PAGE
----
WASHINGTON -- Lawyers for Haitian refugees told the Supreme Court yesterday that the Bush administration was putting up a "floating Berlin Wall" around their homeland to stop them from "escaping a murderous dictatorship."
Seeking to raise the temperature of the legal debate over the administration's 2-month-old policy of returning the boat people to Haiti, the refugees' attorneys said that policy was just as illegal as drowning them would be.
The full court was studying the administration's plea to postpone a federal appeals court ruling this week striking down the policy. The appeals court had ruled that the U.S. policy is illegal under U.S. law and deviates from an international treaty against sending refugees home if they face potential persecution there.
The Supreme Court has until this afternoon to act, before the appeals court ruling would go into effect.
Under the policy followed since late May, Haitian refugees fleeing their country by boat are picked up at sea by the U.S. Coast Guard and put back on shore, with no review of their potential claim to U.S. asylum.
The 34-page legal brief of the refugees' attorneys denounced the argument by administration lawyers that the 2nd U.S. Circuit Court of Appeals' decision against that policy would threaten the lives of Haitian refugees by encouraging more of them to set out for the United States on rickety boats.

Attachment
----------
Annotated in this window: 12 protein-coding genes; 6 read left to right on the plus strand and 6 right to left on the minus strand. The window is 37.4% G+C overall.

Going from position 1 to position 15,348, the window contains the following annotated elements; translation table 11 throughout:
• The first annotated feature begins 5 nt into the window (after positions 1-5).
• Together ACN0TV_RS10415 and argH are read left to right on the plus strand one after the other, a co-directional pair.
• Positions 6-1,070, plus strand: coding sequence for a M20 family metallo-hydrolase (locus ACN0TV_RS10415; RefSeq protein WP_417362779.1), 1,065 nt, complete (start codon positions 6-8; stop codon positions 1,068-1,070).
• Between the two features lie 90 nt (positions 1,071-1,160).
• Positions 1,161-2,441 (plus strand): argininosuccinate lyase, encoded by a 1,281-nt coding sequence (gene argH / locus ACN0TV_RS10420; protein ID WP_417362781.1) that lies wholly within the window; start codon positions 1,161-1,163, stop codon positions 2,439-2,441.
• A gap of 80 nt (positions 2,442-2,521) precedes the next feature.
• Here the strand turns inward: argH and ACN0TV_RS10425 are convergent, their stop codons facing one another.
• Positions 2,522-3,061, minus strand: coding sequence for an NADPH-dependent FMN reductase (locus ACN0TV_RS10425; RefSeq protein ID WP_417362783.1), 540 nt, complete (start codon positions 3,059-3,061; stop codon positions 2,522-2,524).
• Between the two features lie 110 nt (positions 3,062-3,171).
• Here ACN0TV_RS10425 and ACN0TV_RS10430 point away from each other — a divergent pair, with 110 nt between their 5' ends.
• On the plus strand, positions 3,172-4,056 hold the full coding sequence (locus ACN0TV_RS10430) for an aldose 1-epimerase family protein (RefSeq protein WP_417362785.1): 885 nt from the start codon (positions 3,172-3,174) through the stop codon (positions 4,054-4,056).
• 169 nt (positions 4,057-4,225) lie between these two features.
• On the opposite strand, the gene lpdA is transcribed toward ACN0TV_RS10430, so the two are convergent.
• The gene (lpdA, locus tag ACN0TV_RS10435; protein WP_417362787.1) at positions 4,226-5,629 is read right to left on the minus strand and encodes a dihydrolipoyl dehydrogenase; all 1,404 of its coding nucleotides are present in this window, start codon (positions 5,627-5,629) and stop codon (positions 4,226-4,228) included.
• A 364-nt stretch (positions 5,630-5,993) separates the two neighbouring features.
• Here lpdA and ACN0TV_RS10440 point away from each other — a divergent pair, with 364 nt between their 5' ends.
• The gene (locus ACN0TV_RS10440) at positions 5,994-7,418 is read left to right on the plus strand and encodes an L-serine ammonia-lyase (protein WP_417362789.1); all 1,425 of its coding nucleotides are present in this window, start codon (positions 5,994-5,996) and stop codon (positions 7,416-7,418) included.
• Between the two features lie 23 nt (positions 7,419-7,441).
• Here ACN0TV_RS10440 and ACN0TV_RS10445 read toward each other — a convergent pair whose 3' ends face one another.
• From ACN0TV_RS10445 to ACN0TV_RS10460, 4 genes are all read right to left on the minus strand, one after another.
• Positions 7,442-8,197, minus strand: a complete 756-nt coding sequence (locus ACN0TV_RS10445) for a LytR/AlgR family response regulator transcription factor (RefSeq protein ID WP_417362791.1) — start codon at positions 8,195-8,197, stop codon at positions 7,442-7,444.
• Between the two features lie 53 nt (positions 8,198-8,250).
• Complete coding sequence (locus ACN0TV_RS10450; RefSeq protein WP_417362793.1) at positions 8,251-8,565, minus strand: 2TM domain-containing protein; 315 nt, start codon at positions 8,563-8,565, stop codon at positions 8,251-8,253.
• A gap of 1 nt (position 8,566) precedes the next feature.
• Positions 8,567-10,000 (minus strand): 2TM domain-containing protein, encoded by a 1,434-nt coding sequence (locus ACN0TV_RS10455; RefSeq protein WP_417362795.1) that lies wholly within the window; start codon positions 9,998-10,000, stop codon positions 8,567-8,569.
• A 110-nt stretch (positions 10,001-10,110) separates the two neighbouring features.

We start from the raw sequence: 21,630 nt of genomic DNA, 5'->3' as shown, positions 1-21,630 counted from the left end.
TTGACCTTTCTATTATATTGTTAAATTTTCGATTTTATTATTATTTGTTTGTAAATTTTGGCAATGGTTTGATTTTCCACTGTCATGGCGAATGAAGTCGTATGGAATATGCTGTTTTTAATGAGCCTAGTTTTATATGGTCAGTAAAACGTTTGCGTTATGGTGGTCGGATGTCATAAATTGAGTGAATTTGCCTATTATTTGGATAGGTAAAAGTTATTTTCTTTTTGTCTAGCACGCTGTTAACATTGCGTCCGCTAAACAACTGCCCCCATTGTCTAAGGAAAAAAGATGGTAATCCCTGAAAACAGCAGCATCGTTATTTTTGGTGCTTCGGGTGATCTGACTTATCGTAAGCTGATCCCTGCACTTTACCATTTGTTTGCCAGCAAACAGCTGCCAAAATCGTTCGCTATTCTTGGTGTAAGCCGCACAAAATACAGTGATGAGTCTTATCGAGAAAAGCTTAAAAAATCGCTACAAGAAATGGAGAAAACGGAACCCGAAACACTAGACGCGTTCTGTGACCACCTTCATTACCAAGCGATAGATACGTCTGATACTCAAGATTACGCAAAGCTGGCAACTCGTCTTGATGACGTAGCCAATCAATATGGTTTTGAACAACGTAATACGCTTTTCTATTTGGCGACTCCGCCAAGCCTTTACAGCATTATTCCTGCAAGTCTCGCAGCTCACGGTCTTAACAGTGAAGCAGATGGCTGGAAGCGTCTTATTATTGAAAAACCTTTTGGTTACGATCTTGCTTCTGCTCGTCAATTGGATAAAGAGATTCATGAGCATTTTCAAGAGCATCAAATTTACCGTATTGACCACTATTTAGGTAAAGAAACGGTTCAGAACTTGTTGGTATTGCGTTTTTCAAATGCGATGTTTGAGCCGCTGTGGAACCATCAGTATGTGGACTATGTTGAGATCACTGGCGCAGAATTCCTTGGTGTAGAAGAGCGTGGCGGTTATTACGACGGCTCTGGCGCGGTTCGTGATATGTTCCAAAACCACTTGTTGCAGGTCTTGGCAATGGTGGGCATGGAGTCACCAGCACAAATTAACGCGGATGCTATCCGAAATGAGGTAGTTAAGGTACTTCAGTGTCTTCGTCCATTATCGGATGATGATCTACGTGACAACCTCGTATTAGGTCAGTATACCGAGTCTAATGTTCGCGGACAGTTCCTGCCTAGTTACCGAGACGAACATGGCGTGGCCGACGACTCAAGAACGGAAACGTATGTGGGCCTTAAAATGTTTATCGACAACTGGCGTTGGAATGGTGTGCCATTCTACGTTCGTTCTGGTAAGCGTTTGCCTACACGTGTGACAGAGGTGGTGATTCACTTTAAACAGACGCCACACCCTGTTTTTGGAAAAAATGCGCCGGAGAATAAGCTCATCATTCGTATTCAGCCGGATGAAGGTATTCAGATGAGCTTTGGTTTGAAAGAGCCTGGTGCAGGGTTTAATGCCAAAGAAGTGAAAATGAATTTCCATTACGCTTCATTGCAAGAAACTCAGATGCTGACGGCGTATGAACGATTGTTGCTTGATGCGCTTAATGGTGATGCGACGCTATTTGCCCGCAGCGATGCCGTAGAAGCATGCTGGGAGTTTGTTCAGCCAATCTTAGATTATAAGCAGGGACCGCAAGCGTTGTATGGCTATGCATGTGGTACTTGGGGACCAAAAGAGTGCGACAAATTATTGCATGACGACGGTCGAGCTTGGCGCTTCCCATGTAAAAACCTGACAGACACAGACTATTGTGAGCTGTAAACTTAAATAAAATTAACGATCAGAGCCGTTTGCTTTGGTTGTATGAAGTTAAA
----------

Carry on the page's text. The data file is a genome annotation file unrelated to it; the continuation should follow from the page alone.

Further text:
The policy itself, they contended, means that "bona fide refugees" will be sent back summarily "to their persecution or death" by the regime that seized power in Haiti last September. They said that "political conditions in Haiti are rapidly worsening. . . . Scores have been killed and arrested in the last few weeks alone."
The lawyers said, for example, that a refugee given the name of "M. Bertrand" to protect his identity was returned to Haiti by U.S. authorities and within 48 hours "was beaten savagely by three Haitian military officers, and his left arm was severely fractured."
Countering the administration claim that refugees had a chance to gain U.S. asylum if they would go to see U.S. diplomats in Port-au-Prince, the refugees' attorneys said only 82 of the 9,000 who have applied there have gained asylum.
By contrast, they said, about one out of every three Haitian refugees granted review of their status after being picked up at sea has been found to have a potential claim for asylum.
Before the pick-up-and-return policy was ordered by President Bush May 24, the administration followed a policy of picking up refugees at sea and then taking them to the U.S. naval base at Guantanamo Bay in Cuba for preliminary asylum screening.
The refugees' attorneys disputed a claim by State Department officials that members of the staff of deposed President Jean-Bertrand Aristide had been able to seek out U.S. officials in Haiti without being watched and without any difficulty. The refugee attorneys said Mr. Aristide's bodyguards have had their asylum claims turned down by U.S. aides in Port-au-Prince.